2. One of the biggest indicators of Fantasy success is targets and opportunities – When predicting outcomes in our draft magazines or other publications, I’m constantly attempting to figure out how to rank receivers, down to the minutia of offensive schemes and snap counts. It turns out that a very simple indicating factor of success is simply overall volume of targets. If a quarterback is continually fixated on a wide receiver, there is a pretty solid chance that they will produce week-in and week-out, regardless of talent. Case in point? Larry Fitzgerald. A shoe-in Hall of Famer, Fitzgerald has been a Fantasy stalwart over the last decade at the position. However, an early-season injury to Carson Palmer had many guessing how he would produce with Drew Stanton or Blaine Gabbert behind center. It turns out – it doesn’t really matter. As one of the lone competent offensive threats on the Arizona Cardinals, Fitzgerald has been flooded with targets – 98 through the first 11 games of the season, good for fourth in the league. “Fitz” has responded with 69 catches for 768 yards and four touchdowns. Not bad for an old, washed up guy, eh? Adam Thielen and Jarvis Landry have also thrived, with both receivers seeing more than 95 targets for their respective teams. They might not be the flashiest receivers in the NFL, but opportunities have led to production for both players.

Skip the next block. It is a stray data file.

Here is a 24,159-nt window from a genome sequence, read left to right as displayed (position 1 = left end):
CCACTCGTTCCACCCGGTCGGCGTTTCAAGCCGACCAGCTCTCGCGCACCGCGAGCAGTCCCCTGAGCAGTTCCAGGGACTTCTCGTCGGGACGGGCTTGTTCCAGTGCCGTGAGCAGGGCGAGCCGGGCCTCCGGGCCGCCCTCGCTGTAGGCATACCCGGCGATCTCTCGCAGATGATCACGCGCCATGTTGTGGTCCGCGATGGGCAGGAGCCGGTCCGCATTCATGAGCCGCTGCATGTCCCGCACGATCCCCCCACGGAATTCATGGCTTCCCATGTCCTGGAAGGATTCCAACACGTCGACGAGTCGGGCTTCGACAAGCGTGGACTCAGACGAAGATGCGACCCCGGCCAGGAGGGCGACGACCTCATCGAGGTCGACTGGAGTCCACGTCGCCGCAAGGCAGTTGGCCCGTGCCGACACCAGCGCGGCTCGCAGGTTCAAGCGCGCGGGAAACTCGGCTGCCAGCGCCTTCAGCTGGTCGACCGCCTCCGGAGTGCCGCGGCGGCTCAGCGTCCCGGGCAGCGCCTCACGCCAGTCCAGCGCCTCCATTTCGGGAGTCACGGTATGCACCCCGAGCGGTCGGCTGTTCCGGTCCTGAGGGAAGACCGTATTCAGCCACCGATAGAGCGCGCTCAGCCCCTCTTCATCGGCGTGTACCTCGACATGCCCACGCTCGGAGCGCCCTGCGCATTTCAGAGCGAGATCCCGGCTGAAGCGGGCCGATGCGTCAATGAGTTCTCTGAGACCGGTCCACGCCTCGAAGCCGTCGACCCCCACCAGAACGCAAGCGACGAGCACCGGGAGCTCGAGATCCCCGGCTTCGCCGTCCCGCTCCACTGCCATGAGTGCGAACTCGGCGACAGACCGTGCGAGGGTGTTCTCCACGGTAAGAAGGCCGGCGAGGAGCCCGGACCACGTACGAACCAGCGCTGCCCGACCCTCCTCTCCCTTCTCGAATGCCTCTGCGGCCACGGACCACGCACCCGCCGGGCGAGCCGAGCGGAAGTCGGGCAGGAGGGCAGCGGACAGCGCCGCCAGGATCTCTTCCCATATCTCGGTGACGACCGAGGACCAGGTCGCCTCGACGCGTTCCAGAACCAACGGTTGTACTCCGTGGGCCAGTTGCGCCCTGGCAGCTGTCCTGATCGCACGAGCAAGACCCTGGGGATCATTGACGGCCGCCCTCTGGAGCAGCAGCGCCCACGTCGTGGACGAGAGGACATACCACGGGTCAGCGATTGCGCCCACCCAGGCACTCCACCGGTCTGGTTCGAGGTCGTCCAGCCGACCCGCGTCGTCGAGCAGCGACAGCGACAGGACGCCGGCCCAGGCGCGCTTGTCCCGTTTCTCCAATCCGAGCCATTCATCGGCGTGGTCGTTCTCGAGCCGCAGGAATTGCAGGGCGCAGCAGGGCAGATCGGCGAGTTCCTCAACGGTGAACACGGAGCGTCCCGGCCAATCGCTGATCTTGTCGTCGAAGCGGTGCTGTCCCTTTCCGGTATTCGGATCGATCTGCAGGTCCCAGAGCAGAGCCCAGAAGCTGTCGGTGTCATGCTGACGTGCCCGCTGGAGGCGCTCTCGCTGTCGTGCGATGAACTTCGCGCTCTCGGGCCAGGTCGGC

3. Sometimes, having a top 3 defense or kicker actually makes a significant difference- One of the most common mantras around drafts is that owners should never spend more than a late pick or dollar bid on either a defense or kicker. In theory, this makes perfect sense. Owners are barraged with the idea of streaming both options due to matchups, and that the “elite” choices at either position don’t provide any significant boost to your weekly production. While overall that is essentially true, having the best DST or K this season had actually been a giant boon in most formats. Take my home league for example. Greg Zuerlein, the kicker for the Los Angeles Rams, has nearly 20 points score more than the nearest choice in Stephen Gostkowski. The Jacksonville Jaguars DST has more than 20 points scored over the Baltimore Ravens, who are a clear-cut second choice ahead of the Rams. Owning any one of those options has provided their owners with a four or five-point advantage PER SLOT this season. That might not seem like much, but the total accumulated benefit isn’t anything to sneeze at. The major challenge entering the year is not so much spending the extra dollar as identifying WHICH options will be the clear-cut defacto No.1. Easier said than done.
Q:Should I be scared at all of playing a bunch of guys on Thanksgiving? Does the short week honestly make a huge difference in their output?